Too funny. My sister wanted to trade me in for a toy firetruck.

I love the expression on your brother's face in the photo.. it's wonderful And your mother.. I think you look just like her.

Barbara said...

My 3-year-old son's first words concerning his sister were: Let's just leave her at the hops-pital. I guess some things never change!

What a great project. I think genealogy is best told in the form of stories. They are much more interesting than dates!

Brian Hayes said...

Precious. Warm. True telling. Kitchen chronicles becoming adventure stories....

Out on the prairie said...

a nice dual ending

steven said...

i love how memories change their shape but not their intent!!! this is a lovely story. more more..... steven

Tabor said...

Great story. Memories are remembered differently by others...that is for sure.

Pauline said...

Brian - my brother's position in the family tale and his current one let me know we're still siblings ;)

ha Molly - I wish!

Hilary - is she older or younger? And a fire truck, not a doll? Funny. I've been told I look a lot like my mother. That delights me :)

Barbara - I wish I'd asked more questions of my parents and grandparents.

Brian H - we are bags of stories, are we not?

Thanks OOTP :) FP still maintains that I don't remember anything correctly!

Steven - soon you will be saying, stop! stop! as I regale you with more and more ;)

Tabor - at one point when I was writing a human interest column for the newspaper and stories such as this would creep in, my brother absolutely forbid me to write anything about him as he said I had everything all wrong!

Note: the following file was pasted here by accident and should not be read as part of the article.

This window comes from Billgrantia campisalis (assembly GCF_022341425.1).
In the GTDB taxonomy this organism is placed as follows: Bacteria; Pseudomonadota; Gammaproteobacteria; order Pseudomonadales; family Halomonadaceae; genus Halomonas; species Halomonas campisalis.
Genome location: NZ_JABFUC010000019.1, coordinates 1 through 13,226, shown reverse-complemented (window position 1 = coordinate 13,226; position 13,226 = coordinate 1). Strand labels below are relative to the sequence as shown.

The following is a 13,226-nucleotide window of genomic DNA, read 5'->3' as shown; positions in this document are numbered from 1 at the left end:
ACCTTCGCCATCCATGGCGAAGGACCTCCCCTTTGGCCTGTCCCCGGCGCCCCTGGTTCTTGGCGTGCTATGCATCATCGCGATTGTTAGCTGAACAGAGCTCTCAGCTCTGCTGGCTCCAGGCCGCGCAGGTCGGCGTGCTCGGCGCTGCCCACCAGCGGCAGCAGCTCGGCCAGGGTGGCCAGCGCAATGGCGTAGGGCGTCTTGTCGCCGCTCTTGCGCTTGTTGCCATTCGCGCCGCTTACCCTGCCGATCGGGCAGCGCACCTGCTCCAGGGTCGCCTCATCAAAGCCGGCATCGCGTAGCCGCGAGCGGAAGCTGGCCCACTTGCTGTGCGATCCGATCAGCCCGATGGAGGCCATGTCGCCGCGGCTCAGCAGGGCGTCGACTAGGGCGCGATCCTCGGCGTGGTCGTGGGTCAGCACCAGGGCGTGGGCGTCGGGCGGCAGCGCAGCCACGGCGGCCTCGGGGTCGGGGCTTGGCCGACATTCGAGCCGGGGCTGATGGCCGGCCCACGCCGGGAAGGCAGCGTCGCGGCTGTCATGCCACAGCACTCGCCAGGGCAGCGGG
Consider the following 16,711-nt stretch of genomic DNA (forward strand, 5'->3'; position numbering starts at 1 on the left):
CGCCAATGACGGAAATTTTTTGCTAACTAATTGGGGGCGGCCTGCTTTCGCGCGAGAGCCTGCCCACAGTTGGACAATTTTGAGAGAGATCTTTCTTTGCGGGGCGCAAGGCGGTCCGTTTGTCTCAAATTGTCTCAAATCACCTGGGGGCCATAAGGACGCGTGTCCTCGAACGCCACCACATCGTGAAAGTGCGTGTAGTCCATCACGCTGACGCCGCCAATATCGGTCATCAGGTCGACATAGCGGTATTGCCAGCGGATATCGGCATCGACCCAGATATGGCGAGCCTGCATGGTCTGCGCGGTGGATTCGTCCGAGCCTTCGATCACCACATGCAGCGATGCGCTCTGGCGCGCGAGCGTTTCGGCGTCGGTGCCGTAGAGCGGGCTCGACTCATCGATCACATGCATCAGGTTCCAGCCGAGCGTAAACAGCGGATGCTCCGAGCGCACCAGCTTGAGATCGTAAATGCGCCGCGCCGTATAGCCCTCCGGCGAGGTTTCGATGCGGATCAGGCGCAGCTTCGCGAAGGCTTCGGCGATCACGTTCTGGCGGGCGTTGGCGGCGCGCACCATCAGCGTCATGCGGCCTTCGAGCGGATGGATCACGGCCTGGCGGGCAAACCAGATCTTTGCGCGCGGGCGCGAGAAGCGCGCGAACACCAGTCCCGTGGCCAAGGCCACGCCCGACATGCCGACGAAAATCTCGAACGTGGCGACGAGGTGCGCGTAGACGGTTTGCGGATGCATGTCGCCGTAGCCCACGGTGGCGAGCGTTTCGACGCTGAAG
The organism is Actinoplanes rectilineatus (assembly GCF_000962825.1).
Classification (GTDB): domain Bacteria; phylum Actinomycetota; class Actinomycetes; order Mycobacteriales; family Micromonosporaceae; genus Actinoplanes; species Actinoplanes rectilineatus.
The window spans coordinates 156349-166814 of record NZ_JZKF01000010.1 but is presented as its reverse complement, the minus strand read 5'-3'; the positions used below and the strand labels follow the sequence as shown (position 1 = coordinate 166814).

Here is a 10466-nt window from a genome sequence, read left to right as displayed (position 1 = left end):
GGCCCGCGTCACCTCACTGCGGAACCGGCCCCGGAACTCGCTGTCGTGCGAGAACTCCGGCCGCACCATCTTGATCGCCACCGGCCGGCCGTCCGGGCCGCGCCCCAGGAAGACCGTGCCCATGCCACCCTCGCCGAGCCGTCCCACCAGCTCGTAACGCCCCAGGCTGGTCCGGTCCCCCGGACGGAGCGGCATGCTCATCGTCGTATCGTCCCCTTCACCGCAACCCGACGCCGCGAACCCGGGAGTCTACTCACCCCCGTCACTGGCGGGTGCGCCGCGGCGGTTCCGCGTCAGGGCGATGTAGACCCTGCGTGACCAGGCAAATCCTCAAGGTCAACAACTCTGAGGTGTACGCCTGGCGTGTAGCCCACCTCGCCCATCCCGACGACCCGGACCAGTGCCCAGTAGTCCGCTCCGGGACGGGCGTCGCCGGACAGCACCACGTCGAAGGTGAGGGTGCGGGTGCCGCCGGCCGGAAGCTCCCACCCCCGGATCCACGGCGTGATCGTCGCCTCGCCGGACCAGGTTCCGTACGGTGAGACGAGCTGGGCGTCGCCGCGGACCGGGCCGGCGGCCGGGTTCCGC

Reya Mellicker said...

It's not selfish to be a child! Aww you were sweet and feral, like every other toddler.

The picture is awesome! What fin.

Hilary said...

Pauline: She's older by 4 years. And yes, she wanted a fire truck very badly. :)

SmitoniusAndSonata said...

My second daughter came out yelling and didn't stop for a year . Her big sister would haul ot the biscuit tin and suggest giving her a biscuit .
I didn't , but eldest and I got through an alarming number of McVities Digestive before the year was up !

Pauline said...

Reya - I was a terror according to all counts.

Hilary - did she ever get one despite the fact that your folks kept you?

SAS - I've known a number of families who say the second child was their biggest challenge! Thanks for stopping by.

Marion said...

I love your stories. Just love them. This one is so funny, I really love the look on your brother's face when you came home from the hospital, haha!

I certainly wanted to trade in my younger sister and would easily have taken a dollar for her, ha!

I think this is the best project and one I'd like to do. You are so lucky to have photos. I have the bare minimum, but each one has a story behind it as well. I understand about the slow-going...xx

Barbara Shallue said...

That photo (and the memory that goes with it) are priceless! How wonderful that you're taking the time to get these down.

Judith said...

You do look JUST like your mother --- as you do in other photos.

No one ever offered me a cent for my baby sister. I would have snapped it up.